Hybrid vs Native Apps – The Verdict
Mobile app developers have been scratching their heads since years. The dilemma between hybrid and native apps do not seem to subside even though the differences are clear. Though developing an app on HTML5 sounds good and easy, the advocates of native app have always stood by their choice because of the number of additional features that it offers. And the verdict that has finally come out is in favor of native apps. Let us tell you why it is so.
Where Is The Difference?
A native app is one which is specifically developed for a particular operating system. This way, an Android app can work only on Android devices, an iOS app can work only on Apple devices. If a business has an Android app and wants to develop one for iOS, it has to hire a separate iOS developer or team to get it created. Businesses often decide to go Android first these days, and entering iOS market will need additional investments.
A hybrid app on the other hand is designed and developed using other platform-independent technologies, which help a single app to work on multiple operating systems. This way, we can have one app created and serving a variety of platforms.
But there is much more to the difference between them than just the operating system. Let’s delve into those as well.
What we mean by an app’s suitability is that the in-app interaction of the app has the aesthetics that look consistent with the look and feel of other native apps on the phone. Native apps follow the user experience and technical guidelines of the operating system and hence, the performance is much faster. Hybrid apps are created in a still developing ecosystem and hence, may suffer on performance and aesthetics.
Native apps also have the built-in capabilities to leverage the power of GPS, gyroscope, accelerometer, magnetometer and several other sensors. Most of the apps that come pre-loaded on the phone are native apps. Hybrid apps will often fail to utilize the device’s features. Hybrid apps are essentially web apps that are created using web based technologies and are wrapped inside a native container. The container loads the content each time a user navigates within the application. Native apps on the other hand are different and can come pre-packaged with necessary content. This is again why native apps are a lot faster. Hybrid apps will just give you the look and feel of a native app, but on technical grounds, it is quite different.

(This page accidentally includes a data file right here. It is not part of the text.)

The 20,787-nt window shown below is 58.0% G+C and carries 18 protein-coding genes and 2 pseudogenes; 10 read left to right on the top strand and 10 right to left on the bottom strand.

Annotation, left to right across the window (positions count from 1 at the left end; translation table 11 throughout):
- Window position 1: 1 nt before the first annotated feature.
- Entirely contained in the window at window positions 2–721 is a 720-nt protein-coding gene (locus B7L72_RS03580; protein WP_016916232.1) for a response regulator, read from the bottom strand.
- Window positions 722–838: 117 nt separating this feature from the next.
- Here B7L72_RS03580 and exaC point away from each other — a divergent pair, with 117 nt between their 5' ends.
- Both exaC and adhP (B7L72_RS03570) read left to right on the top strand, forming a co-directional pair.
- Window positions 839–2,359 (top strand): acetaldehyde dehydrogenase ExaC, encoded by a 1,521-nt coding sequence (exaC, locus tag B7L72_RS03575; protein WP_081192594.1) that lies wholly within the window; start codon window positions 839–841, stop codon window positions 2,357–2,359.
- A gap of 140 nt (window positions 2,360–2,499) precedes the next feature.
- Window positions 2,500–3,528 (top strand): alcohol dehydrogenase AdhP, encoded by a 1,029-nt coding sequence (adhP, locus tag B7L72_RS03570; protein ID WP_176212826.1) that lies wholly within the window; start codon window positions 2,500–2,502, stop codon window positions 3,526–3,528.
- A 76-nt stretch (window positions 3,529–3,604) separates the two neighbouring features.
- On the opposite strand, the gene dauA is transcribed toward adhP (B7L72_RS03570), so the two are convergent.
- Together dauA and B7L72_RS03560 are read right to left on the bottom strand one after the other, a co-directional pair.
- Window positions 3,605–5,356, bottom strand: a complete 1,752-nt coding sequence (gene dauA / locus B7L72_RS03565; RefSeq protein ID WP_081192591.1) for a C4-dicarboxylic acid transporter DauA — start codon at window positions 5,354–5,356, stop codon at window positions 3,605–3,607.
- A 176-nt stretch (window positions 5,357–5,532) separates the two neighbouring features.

Native apps are very easy to find in app stores. If you go to Play Store or Apple’s App Store, it won’t take you much time to find out the desired native app. Therefore, if a business wants to tap into the customer base and does not want to lose out to its rivals just on account of visibility in app store, then native apps are the best ones to go for.
In terms of overall performance, native apps win hands-down compared to hybrid apps. The overall user experience and performance is far better due to the way the UI and content can be loaded in a native app.
Portability & Time To Market
The portability of hybrid apps makes them sound suitable if time to market is very short. Moreover, if a business wants to be the first-mover in app store for some service, then hybrid apps are the best to go for. But it is important to remember that customers don’t care much about how soon or late the app is released. If the app experience is awful, they will not return to the app.
The cost of developing a hybrid app is lesser compared to native as you need to develop only one app instead of two separate native apps. It’s a matter of sacrificing the experience to reduce the overall cost of your project.
Updates & Release Cycles
It is easier to release updates for hybrid apps. If it’s a content change, the same can be updated on the server side and it is reflected on the app. For native apps, if the content is on the device, then the app has to be updated on App Store or Play Store for the content to be updated.
The crux of the matter is that, at present, native apps definitely have an upper hand over hybrid apps. Even with first-class 4G networks, hybrid apps may not be as fast as native apps and can lead to a considerably bad user experience. Combine this with the fickle mind of the customer and you know where the story should end. So, the verdict is out and it is loud and clear.